The OPEC members Saudi Arabia and Kuwait boosted their oil production in August to prevent prices from rising sharply and negatively impacting on the world economy, Kuwait’s oil minister said Sunday. “Had not a number of OPEC members, including Kuwait and Saudi Arabia, increased their oil production, prices would have jumped way above the current level,” Mohammad al-Baseeri told the KUNA news agency. “Without this measure, oil prices would have shot above current levels causing a global crisis and contributing to a recession in the global economy which is still recovering from the impact of the 2008 crisis,” he said.
The increase in production by Saudi Arabia and Kuwait came after the Organization of Petroleum Exporting Countries refused in June to raise production, Baseeri said. The minister said Kuwait’s production in August “did not go below 2.8 million barrels per day,” way above its OPEC quota of 2.2 million bpd. He put the emirate’s output capacity at 3.05 million bpd.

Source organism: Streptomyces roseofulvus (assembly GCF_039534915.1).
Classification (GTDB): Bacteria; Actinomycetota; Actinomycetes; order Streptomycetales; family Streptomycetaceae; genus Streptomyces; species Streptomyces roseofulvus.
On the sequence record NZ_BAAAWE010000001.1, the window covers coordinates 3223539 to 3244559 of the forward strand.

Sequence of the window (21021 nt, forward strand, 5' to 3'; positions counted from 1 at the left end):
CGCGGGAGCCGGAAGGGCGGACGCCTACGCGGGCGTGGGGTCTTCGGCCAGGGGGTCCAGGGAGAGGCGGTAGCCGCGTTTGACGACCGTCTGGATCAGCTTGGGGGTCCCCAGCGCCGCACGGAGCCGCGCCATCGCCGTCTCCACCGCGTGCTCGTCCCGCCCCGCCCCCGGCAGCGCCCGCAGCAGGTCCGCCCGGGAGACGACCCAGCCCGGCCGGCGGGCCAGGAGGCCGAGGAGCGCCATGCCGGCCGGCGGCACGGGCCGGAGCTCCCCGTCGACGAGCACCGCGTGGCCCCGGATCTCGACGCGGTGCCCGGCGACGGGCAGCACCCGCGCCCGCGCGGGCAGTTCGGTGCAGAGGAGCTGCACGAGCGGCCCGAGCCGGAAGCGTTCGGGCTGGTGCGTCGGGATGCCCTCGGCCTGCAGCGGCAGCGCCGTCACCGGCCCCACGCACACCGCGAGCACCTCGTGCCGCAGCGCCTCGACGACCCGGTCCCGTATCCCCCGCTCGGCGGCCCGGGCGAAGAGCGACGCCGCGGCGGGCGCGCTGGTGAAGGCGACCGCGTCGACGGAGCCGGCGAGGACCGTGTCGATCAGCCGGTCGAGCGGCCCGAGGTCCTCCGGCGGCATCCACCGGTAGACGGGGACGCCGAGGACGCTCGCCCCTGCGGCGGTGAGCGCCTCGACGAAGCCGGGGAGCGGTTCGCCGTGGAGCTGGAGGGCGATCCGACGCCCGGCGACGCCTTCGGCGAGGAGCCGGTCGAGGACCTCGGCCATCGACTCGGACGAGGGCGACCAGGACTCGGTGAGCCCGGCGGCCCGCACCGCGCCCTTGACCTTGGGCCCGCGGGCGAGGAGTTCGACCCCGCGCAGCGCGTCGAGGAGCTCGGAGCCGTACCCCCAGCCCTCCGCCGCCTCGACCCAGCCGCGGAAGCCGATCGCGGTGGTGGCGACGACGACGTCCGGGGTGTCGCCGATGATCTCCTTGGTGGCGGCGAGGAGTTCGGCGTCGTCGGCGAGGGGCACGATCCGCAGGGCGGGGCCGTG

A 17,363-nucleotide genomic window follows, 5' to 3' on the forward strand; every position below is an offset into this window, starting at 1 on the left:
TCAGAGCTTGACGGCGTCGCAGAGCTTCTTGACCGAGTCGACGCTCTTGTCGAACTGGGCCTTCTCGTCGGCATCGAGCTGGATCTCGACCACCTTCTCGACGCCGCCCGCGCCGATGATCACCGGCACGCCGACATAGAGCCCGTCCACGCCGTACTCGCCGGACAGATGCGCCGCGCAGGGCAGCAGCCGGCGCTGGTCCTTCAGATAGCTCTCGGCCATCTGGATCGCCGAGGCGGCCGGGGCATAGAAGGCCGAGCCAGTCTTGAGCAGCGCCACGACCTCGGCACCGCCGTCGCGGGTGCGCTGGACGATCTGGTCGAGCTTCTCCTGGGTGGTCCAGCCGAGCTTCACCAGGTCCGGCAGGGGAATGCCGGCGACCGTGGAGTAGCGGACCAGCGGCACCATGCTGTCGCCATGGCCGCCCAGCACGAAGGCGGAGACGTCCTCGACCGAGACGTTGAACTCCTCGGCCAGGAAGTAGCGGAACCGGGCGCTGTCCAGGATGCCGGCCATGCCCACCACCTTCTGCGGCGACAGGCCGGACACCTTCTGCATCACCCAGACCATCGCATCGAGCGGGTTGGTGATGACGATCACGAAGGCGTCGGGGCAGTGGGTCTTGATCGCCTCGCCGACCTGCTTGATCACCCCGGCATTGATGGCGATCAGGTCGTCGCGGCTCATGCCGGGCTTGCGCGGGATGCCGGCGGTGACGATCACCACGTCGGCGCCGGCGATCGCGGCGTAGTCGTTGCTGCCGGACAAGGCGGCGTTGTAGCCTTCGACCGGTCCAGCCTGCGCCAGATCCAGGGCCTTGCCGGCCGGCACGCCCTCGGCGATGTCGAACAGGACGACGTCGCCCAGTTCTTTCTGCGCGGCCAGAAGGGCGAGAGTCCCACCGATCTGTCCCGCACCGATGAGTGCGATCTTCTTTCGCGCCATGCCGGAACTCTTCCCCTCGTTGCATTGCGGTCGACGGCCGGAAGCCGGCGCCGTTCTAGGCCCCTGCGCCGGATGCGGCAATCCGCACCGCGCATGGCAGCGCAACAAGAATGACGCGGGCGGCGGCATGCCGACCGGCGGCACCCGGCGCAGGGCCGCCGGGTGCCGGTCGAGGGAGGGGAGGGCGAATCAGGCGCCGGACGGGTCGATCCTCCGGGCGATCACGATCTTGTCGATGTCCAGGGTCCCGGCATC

World oil prices slumped Friday after the U.S. reported job creation ground to a halt in August, a stark sign of trouble in the world’s largest economy. New York’s main contract, West Texas Intermediate for delivery in October, dropped $2.48 to close at $86.45 a barrel. In London, Brent North Sea crude for delivery in October fell $1.96 to settle at $112.33 a barrel on the IntercontinentalExchange.
Baseeri said the sovereign debt crisis in the United States and Europe, the loss of the Libyan oil and inflation in China were the main causes for fluctuations in oil prices. Kuwait has demanded at OPEC’s past meeting that its production quota be increased, said the minister.